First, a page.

From Racial Justice

Should we reactivate a justice team to support gay and trans people?

In the white christian nationalism (wcn) class sponsored by the racial justice mission team, we discussed how those advocating white supremacy are also supporting patriarchy, opposing abortion rights, opposing environmentalism, and fomenting hate towards gay and trans people.

ORUCC adopted its “open and affirming” stance in 1992 and we are proud that gay, trans, and straight children have grown up in our church knowing they are loved by God and the church. For thirty years, ORUCC members have carried the church banner in gay rights “Pride” marches. Members of ORUCC participated in city-wide coalitions around defending gay rights. ORUCC’s SAFE (Spiritually Affirming Friends Everywhere) created a community of support among gay and straight members and offered educational programs in the 1990s and 2000s. SAFE was eventually disbanded for a variety of reasons, one of them being it was felt it was no longer needed, that gay and lesbian people were fully embraced and accepted by our congregation. As trans adults and children came out among us, we fully embraced them. The 2015 Supreme Court decision legalizing same-sex marriage seemed to signal a strong move toward LGBTQI+ inclusion and equality in American society.

But now, while our congregation still fully embraces and loves our gay and trans members, the external climate has changed. We have heard from many of our gay and trans members that they are feeling afraid, worried that they will open their doors to find guns in their faces. Pastor Julia has scheduled a second annual interfaith pride service Aug 20th and a Trans Day of Remembrance service Nov 20th. Our OWL (youth sex education) coordinators have been gathering resources from the joint OWL project of the UCC and the Unitarian Universalists.  Perhaps it is time for our congregation as a whole to re-activate its explicit defense of gay and trans rights. Should there be a new mission team formed around defending gay and trans people?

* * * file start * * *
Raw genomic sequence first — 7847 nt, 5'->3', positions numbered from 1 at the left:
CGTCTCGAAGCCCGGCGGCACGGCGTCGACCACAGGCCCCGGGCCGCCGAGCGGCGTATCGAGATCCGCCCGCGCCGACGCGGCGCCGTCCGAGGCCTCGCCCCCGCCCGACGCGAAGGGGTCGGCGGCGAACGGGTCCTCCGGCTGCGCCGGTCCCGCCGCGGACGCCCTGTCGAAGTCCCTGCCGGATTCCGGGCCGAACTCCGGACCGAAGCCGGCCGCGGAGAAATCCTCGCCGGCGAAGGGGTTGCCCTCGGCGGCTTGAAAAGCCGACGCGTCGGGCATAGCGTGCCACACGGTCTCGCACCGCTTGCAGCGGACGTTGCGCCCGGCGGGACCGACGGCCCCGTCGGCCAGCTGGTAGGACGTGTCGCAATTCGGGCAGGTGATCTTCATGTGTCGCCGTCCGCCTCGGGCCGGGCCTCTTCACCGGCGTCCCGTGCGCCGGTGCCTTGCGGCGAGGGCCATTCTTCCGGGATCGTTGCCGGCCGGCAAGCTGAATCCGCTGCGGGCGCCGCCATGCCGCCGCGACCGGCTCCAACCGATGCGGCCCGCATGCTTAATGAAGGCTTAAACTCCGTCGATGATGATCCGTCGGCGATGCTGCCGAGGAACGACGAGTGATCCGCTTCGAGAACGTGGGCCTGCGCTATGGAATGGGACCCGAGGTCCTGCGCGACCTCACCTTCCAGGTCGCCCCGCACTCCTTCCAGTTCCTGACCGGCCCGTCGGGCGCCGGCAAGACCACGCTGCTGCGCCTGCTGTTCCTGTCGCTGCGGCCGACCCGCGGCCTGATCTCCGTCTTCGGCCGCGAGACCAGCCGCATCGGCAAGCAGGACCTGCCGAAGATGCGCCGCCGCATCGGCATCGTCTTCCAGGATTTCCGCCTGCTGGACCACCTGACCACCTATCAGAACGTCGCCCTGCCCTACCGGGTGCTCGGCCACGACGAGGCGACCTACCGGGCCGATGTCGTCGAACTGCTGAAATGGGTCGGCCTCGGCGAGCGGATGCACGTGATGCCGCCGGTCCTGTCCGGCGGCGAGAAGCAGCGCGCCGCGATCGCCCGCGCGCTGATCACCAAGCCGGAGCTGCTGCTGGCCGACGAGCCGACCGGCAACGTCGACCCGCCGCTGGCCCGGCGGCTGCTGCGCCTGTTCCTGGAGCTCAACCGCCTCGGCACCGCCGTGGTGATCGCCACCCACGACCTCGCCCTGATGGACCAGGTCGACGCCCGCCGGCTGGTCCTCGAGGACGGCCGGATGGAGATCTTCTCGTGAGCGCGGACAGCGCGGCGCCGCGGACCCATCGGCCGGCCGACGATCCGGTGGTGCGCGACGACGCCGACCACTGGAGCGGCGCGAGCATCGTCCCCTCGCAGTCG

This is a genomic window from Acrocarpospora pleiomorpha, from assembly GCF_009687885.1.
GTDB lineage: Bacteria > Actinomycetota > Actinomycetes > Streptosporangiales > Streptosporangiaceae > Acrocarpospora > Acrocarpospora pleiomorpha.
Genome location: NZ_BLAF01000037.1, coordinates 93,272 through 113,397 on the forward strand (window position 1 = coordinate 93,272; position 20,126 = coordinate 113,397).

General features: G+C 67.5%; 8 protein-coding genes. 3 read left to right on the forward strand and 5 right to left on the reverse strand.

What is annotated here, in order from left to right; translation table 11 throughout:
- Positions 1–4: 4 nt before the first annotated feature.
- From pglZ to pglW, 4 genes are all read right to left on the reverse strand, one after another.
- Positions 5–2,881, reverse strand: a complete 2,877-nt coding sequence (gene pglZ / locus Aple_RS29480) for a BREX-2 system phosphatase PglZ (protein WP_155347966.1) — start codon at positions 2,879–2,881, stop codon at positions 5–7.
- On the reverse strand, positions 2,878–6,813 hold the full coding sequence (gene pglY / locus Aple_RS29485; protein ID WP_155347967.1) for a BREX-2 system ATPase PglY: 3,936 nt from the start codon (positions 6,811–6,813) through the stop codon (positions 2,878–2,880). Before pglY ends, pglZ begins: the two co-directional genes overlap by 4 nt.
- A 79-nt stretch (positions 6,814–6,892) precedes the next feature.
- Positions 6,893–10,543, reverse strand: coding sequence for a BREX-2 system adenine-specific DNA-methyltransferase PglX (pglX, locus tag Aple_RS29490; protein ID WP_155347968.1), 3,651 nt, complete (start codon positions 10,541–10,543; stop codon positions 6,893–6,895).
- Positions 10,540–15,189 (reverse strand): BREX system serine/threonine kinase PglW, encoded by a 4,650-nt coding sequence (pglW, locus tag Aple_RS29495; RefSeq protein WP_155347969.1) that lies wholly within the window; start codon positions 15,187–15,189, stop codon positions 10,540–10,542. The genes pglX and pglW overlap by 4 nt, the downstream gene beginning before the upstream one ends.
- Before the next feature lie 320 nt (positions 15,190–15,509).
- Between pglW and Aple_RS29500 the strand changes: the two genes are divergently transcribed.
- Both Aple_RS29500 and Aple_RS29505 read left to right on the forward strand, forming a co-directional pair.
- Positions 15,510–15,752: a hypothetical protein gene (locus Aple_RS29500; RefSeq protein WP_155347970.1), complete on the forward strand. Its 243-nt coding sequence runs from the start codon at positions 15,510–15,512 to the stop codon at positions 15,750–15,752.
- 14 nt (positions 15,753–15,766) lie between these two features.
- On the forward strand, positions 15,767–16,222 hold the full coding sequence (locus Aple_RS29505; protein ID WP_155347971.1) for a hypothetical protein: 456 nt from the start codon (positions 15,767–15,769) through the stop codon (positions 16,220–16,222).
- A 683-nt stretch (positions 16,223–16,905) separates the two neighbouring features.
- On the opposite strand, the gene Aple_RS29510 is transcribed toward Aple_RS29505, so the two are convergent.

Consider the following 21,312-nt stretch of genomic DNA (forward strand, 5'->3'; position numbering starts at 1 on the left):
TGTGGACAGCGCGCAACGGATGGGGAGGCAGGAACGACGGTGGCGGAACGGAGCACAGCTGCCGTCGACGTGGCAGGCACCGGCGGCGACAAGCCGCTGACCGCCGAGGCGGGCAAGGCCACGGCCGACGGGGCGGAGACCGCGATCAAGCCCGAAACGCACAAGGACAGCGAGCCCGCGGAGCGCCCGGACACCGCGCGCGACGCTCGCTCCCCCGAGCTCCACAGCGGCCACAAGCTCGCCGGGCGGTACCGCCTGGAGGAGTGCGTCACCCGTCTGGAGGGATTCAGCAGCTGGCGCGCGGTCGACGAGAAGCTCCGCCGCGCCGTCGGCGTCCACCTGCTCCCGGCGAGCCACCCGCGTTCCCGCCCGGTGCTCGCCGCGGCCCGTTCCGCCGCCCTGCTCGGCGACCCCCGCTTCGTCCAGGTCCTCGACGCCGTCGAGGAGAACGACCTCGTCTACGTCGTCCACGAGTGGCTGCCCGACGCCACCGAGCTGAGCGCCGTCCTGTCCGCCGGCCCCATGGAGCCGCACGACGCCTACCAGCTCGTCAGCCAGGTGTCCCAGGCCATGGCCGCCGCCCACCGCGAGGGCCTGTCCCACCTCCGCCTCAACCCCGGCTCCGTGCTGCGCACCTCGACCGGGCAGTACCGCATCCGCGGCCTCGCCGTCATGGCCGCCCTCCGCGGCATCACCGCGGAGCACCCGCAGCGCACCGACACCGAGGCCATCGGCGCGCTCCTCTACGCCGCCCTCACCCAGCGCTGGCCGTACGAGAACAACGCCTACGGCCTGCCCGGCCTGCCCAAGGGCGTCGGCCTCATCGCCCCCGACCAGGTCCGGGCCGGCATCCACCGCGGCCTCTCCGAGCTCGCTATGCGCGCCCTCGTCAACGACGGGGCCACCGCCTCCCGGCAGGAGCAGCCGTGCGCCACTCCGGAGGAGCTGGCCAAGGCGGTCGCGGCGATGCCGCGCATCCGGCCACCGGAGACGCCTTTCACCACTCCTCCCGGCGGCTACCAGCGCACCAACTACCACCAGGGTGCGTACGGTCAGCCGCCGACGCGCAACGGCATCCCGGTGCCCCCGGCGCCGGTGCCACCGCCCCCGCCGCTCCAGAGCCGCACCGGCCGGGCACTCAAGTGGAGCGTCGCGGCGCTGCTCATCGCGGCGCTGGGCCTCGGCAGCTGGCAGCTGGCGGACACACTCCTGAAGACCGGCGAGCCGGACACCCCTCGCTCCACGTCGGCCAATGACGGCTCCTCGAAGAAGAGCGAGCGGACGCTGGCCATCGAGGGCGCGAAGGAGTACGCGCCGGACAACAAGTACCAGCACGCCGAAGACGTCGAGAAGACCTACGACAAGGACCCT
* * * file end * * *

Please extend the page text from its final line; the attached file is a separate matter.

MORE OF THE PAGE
June 9 film on humane vs. inhumane prison systems

At First Unitarian Friday June 9, free dinner at 5:30, film at 6:30, discussion after with people impacted by incarceration. “Breaking the Cycle” is a film that contrasts the humane prison system in Halden, Norway, to systems in the United States.

Sponsored by MOSES MinistryTeam, EXPO, JustDane, and UWOdyssey Project.

Admission is free. Advance registration needed for the meal Sign up at Eventbrite link: https://bit.ly/3WEaaIy

Past MOSES events

“Let Justice Roll Down Like a River”

On May 18, Wisconsin State Public Defender Kelli Thompson described her department’s work to a MOSES-sponsored gathering: defending the most defenseless of those accused of crimes in Wisconsin. Thompson’s department has offices in 40 Wisconsin counties and representatives in all 72 counties. Her department handles 125,000 to 135,000 cases a year. It also has two appellate offices that handle all appeals.

“It is a privilege to be advocating for people that have no voice in the system, an overburdened, unjust system,” she said. “We represent the most vulnerable and see to it that their constitutional rights are protected. We see a lot of failure every day: failure of the

system. [For example,] the rehabilitation part is so often missing.”

Thompson touched on many of the issues that MOSES and WISDOM address including: 

the practice of jailing people not convicted of a crime; mental health and the criminal-legal system; children prosecuted as adults. Over 8,500 people leave the corrections system every year, Thompson said, but fewer than 1,000 get the programming they need because our prisons are woefully understaffed.

“The Right to Read”

Members of MOSES’ Education Advocacy Group attended a free screening of the film, The Right to Read, sponsored by The Reading League and Madison College. The film features Kareem Weaver, an Oakland NAACP activist, who believes literacy is our most important civil right. He narrates the stories of families struggling with their children’s reading challenges and the teachers trying to address them. The racial disparities in reading proficiency that existed in Oakland—and the reason they exist—are present in Madison as well and are the focus of the EAG’s current efforts.

Watch for the next MOSES Newsletter in July for a fuller discussion of these two events.

MOSES general meetings are the first Sunday of the month 2:30-4:30 with a social time before the meeting 2-2:30. Next meeting is July 9. Location to be determined. The location and Zoom link for those unable to attend in person will be distributed by email from MOSES and posted in event on the MOSES calendar.

New attendees are always welcome. General meetings feature racial equity discussions, informational presentations about local issues, and short presentations from MOSES working groups.

About our Missions

Interested? Reach out to learn more about our justice teams and projects. Our mission teams welcome your time, talent and energy!

In addition, our Christian Witness and Service ministry connects members to a variety of opportunities to support justice activities (chair:LuAnn Greiner)

Let us love and care for ourselves and each other as we work together for justice and mercy.